- So I suppose this one is sort of self-explanatory, but to start with, you’re going to need a Bedazzler. Those of you out there looking to purchase your first Bedazzler are lucky. You can now pick them up in an assortment of places; Frank’s. Michael’s, The RagBag – whatever your local craft-supply store is called – is ground zero for your purchase. Jo-Ann Fabrics is another good possibility, as long as yours has expanded beyond simply fabric – you might call first to check. And, of late, I’ve even seen the Bedazzler skulking around either Contempo Casual or Wet Seal, or maybe both, in a blatant bid for the teeny wallet. The standard model is blue, and comes either in a small box or that annoying heavy-duty plastic that is impossible to remove without a high-grade weapon. I’ve also seen, quite recently, a new, two-piece model that’s even smaller. My personal feeling is that the Bedazzler is feisty enough to deal with when it’s all attached together, and that the two-piecer is going to be far more trouble than it’s worth. However, never having actually used it, that’s merely gut instinct, and I advise you to go with whatever you’re most comfortable. I haven’t seen the old-school model around much recently. Unless you really crave a pink and purple design scheme enhanced with flowers and butterflies, however, don’t sweat it. I’m pretty sure the only thing I got with it, aside from the snazzy color scheme, that’s missing in the newer models is a lot of unnecessary packaging and a couple of stickers the company advises you not to use on clothing you have the intention of washing somewhere down the line. Great.While you’re picking up the machine, I advise you to purchase, in bulk, whatever supplies you think, one distant day in the future, you might use. While the machine itself seems to be well-stocked everywhere I’ve looked, I can tell you that finding the supplies themselves is extremely hit or miss. Bedazzler makes their own supplies, and, if you can find them, tends to have more per package than anyone else. Also, they helpfully label their packaging by the plunger size it fits. Now, you can certainly purchase the supplies from other manufacturers, but be warned, they, surprise, don’t label their packages by plunger size, but by the diameter of each piece. If, like me, you think you’ll be mostly using the size 20 plunger – standard, small-but-not-micro-sized studs and rhinestones – you want to look for 6mm studs, and 5mm rhinestones. Oh yes, for those of you who don’t know, the rhinestones come in two pieces: 5mm stones, and 6mm Tiffany settings. If you ever find a store that is well-provisioned with an assortment of colors, styles, and sizes of both studs and stones, stock. Up. And then, y’know, buy me a few. I’ll pay for shipping, I swear! You never know when you’ll come across that kind of bounty again – especially at this time of the year. The holiday season means that I have been reduced to scrounging through multi-color variety packs, and pre-fab sets, just so I can get a couple of extra Tiffany settings. It’s a dog-eat-dog world, yo.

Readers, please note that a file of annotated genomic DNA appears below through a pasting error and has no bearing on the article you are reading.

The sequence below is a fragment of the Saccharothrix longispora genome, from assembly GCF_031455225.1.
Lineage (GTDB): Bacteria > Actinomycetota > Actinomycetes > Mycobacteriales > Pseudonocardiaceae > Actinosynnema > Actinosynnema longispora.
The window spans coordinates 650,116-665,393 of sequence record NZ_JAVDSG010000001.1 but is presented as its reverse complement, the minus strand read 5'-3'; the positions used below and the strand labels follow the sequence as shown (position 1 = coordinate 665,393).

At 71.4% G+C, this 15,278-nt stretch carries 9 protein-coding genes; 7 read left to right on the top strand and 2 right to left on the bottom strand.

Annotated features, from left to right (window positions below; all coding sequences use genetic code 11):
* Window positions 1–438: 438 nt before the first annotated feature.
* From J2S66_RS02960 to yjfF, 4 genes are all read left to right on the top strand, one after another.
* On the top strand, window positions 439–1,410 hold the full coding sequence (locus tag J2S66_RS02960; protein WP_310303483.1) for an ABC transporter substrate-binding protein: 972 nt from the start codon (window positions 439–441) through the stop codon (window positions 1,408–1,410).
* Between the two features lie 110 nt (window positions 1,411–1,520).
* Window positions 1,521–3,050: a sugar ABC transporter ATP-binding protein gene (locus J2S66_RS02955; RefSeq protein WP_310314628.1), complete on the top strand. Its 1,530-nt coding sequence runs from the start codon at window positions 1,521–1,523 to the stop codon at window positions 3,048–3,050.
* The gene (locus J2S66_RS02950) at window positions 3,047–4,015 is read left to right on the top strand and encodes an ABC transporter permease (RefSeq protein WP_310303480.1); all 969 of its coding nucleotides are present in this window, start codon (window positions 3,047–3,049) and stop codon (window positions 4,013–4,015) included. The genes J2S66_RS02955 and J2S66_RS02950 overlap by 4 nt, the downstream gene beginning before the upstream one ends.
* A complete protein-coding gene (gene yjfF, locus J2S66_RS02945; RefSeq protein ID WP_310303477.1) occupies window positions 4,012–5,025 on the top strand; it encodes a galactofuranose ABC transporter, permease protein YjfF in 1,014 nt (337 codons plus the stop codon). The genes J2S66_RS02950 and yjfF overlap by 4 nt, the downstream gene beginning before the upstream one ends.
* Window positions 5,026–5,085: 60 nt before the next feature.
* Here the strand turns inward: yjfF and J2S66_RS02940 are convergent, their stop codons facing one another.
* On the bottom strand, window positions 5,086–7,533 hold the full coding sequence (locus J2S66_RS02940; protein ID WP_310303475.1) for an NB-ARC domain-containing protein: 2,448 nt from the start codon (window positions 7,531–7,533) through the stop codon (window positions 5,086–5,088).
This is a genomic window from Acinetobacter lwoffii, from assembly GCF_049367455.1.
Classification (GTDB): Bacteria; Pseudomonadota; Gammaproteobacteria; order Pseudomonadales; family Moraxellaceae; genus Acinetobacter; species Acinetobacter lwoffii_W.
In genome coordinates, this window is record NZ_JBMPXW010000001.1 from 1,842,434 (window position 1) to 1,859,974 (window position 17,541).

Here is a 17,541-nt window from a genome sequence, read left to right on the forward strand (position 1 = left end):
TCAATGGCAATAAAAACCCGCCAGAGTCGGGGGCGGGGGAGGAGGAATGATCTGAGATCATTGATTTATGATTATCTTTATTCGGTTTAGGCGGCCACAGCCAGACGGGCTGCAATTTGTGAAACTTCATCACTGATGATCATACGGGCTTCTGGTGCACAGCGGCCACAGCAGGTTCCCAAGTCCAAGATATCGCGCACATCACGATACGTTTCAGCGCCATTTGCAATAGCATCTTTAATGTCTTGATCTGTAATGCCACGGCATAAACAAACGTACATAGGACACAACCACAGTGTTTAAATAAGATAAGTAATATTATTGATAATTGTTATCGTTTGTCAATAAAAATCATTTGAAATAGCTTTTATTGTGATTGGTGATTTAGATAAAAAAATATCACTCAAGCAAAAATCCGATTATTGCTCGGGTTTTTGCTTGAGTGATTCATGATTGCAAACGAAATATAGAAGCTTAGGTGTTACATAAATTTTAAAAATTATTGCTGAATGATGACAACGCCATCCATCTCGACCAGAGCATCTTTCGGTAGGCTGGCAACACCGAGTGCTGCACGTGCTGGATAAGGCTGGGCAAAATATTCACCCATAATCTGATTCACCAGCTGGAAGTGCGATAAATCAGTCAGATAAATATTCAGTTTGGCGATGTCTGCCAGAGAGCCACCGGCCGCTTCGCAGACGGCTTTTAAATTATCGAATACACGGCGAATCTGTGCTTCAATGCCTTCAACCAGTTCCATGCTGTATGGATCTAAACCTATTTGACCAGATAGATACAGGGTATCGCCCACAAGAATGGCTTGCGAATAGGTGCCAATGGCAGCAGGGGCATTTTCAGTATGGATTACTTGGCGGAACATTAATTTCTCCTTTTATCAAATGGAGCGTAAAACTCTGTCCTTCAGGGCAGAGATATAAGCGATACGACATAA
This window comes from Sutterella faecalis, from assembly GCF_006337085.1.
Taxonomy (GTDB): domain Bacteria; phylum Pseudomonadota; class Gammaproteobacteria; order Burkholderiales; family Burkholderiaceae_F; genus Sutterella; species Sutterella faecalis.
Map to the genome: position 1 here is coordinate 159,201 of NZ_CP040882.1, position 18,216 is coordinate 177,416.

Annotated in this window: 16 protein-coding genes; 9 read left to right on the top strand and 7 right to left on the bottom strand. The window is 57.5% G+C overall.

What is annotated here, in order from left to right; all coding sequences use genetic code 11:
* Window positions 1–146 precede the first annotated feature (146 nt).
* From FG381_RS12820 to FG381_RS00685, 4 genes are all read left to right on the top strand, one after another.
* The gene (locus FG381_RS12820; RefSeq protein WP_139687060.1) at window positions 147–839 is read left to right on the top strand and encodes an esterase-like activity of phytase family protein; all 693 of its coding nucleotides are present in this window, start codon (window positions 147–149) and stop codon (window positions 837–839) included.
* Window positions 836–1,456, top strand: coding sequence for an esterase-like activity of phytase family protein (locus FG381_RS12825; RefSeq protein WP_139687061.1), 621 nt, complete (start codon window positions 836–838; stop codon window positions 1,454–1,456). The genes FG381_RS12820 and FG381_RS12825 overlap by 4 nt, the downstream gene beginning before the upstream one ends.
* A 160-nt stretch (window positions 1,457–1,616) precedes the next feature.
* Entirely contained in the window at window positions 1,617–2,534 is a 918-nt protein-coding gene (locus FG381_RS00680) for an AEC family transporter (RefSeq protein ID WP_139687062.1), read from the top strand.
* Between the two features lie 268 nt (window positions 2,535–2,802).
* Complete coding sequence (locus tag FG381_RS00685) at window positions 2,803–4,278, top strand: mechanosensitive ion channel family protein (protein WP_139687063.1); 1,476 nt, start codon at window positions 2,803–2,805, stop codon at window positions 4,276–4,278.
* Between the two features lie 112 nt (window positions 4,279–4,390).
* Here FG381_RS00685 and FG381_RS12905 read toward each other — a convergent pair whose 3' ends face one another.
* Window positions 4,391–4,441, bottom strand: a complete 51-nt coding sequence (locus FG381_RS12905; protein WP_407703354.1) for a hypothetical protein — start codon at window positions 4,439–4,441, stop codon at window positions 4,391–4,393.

- Okay. Now you need to pick your material. Everyone’s got a favorite: Justin’s, clearly, is bandanas. Myself, I like shirts: cotton, blend, lycra, whatever. The material is thin enough that it’s easily bedazzlable, and you’ve got all that nice, open space with which to work. Just about anything can be bedazzled, though, as long as you keep a couple of guidelines in mind: first, keep it fairly thin – those prongs aren’t real long, and you want them to grab securely. It’s all fun and games until Britney loses her textured pearl stud eye. On denim, for instance, stay away from seams. Those poor little metal teeth will never make it through all those layers of fabric. Second, make sure that you can get to the back side of the material – we don’t want you bedazzling a pocket shut, for example. Third, remember that you can only bedazzle an area that has room enough for the end of the Bedazzler–this means no tight corners, glove fingers, etc. Unless you get real enterprising, and bedazzle through the whole thing, and then go back and undo the prongs and remove one layer of the finger…suffice to say, it CAN be done, with effort, and if you need more specifics, email me.Keep in mind that you’re not limited to clothing: gloves, hats, scarves, blankets – they can all benefit from a bit of studded magic. However, keep in mind that while your fancy Italian leather coat may look stunning today enhanced with a few well-placed rhinestones, you may not be so excited about it in a few years. My advice – stay away from anything you had to save money to purchase. Along the same lines, avoid anything that’s not strictly yours. While your roommate might love the “Still a Playa” shirt when you’re wearing it, she may not feel the same way when you present it to her on her new strappy red tank. And your boyfriend might not see the humor when you show him his favorite sweater, now emblazoned with the slogan, “Whipped.”